Smoking is the inhalation and exhalation of the fumes of burning tobacco. Tobacco leaves are dried and cured, then rolled into cigars or shredded for pipes or cigarettes, the most popular method of smoking. About 50 million people in the United States smoke a total of 570 billion cigarettes each year.
In the 1940s, smoking was considered harmless, but laboratory and clinical research has since proved that cigarette smoke contains around 4000 chemicals, some of which are highly toxic. Nicotine, a major ingredient of tobacco smoke, is very addictive. Cigarettes may be responsible for up to 419,000 deaths per year in the United States. According to the American Cancer Society, smoking is the most preventable cause of death in America today. Tobacco smoking in the United States may be about 20 times the mortality due to all other addictive drugs combined.
Smoking increases the risk of cancer of the lung, larynx, oral cavity, esophagus, bladder, kidney, and pancreas, as well as the risks of chronic bronchitis, emphysema, and stroke. Smokers more frequently give birth to premature or underweight babies. Risks are also increased by environmental tobacco smoke when nonsmokers must share the same environment as a smoker. The smoking habit and addiction to nicotine usually begin at an early age. In the United States, more than 70 percent of adults who smoke began smoking before the age of 18.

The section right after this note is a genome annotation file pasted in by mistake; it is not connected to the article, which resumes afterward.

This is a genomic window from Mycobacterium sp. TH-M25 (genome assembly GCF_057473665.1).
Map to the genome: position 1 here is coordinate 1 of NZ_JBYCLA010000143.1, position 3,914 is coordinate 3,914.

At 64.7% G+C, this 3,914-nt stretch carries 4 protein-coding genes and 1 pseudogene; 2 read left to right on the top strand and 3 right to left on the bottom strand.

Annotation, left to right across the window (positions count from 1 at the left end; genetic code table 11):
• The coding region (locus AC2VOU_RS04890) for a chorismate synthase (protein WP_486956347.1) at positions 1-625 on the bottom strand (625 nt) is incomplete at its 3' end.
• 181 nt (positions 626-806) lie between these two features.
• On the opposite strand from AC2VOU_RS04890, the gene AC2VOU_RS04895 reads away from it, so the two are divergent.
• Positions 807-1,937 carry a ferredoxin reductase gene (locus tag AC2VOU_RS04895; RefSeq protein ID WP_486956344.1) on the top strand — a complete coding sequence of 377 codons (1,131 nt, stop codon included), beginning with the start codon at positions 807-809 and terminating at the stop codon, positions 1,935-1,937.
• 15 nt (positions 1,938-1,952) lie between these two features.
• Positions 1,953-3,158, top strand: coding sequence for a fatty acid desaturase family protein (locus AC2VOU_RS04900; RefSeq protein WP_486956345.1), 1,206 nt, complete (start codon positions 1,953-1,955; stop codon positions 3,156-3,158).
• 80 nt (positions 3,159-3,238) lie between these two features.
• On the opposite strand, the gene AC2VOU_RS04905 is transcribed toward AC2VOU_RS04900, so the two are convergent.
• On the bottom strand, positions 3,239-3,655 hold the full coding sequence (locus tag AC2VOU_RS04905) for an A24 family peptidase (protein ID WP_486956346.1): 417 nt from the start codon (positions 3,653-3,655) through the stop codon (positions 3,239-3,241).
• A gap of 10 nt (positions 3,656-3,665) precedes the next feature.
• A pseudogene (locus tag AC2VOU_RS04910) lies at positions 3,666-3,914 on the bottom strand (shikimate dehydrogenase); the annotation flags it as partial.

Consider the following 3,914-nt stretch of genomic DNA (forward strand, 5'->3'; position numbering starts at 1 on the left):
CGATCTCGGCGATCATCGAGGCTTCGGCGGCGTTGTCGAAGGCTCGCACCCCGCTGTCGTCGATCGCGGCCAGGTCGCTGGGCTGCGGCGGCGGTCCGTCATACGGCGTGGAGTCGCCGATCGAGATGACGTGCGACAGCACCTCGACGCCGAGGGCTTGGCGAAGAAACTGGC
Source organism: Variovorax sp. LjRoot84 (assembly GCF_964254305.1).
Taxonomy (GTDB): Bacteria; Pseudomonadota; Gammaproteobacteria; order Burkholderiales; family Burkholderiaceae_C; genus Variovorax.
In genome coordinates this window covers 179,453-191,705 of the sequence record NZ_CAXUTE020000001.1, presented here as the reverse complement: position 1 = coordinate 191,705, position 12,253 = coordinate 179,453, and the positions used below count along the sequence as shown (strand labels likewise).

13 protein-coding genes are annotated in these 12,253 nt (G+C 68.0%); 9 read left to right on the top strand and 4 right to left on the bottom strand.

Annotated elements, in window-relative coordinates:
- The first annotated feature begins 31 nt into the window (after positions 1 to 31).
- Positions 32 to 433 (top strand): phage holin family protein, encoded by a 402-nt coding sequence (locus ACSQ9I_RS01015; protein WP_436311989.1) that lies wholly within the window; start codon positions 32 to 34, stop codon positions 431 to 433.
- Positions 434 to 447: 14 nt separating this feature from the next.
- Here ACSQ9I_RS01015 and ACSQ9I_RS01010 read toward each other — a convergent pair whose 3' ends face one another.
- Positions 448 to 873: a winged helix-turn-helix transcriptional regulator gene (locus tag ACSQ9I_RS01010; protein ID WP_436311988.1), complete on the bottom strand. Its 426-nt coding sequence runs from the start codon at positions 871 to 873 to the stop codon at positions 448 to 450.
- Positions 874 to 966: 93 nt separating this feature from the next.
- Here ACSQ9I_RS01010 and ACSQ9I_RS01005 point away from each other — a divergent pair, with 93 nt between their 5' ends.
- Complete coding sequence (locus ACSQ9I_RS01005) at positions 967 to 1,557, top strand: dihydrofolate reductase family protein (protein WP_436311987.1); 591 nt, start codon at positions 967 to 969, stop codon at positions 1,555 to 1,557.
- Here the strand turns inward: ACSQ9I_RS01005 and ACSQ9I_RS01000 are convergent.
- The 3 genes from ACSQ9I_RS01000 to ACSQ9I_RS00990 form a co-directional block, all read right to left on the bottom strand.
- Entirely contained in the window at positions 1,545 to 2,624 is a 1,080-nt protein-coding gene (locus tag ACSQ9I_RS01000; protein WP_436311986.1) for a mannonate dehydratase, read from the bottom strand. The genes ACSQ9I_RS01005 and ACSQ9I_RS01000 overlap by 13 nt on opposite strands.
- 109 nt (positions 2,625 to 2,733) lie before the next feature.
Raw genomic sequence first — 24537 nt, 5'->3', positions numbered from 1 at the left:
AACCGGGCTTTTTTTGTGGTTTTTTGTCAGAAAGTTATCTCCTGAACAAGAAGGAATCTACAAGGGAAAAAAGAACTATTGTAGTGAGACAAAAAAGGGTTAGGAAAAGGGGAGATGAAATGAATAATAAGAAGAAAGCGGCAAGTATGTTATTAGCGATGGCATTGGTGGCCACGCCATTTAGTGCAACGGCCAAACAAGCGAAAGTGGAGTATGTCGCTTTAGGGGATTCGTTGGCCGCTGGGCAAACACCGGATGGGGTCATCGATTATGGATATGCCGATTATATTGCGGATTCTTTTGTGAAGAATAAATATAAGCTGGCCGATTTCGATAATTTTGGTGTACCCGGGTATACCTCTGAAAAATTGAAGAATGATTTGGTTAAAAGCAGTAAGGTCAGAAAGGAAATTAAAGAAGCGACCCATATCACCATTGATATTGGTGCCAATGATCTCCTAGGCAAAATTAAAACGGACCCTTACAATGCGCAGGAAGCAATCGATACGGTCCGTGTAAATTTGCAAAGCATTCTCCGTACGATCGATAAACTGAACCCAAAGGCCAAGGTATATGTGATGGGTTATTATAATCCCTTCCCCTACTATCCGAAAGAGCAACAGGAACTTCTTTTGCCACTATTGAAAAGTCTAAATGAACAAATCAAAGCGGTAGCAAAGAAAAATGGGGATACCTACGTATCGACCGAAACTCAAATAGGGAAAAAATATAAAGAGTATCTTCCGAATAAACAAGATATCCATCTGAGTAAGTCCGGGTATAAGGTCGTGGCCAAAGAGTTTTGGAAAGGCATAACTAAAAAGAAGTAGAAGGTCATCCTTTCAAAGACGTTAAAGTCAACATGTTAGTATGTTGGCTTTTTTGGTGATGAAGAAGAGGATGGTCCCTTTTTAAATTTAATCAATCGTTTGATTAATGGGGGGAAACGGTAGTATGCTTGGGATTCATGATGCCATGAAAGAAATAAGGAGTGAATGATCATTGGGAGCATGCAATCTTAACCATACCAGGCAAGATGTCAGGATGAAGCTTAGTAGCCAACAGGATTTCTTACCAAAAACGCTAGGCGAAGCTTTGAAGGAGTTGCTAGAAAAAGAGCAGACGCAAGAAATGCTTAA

Tobacco was first smoked by Native Americans before contact with Europeans. Europeans took the custom to their native lands, where it became popular. The general attitude of society was that smoking relieved tensions and produced no ill effects. As cigarette consumption increased dramatically in the United States and some European countries, epidemiologists noticed a link between smoking and the incidence of lung cancer, which increased a lot around 1930. The 1964 U.S. Surgeon General's report labeled smoking a health hazard, and millions of Americans quit. Smoking in adults began to go down after the 1964 report, but numbers have leveled off after falling about 40 percent.
Attitude against smoking has grown in the United States, despite the resistance of tobacco companies. It is now illegal to smoke in federal and many state buildings and on most domestic airline flights. Advertising of tobacco products has been banned from radio and television since 1971, and health warnings are required on cigarette packages. In the largest class action suit ever filed, a major tobacco consortium agreed in 1996 to compensate five states for costs incurred in the treatment of individuals who claimed to be addicted to tobacco products.
Books, pamphlets, and group help are used to help quit smoking. Devices such as nicotine patches and nicotine gum help reduce the craving for cigarette smoke. Benefits of quitting include immediate reduction of health risks and lower health insurance payments.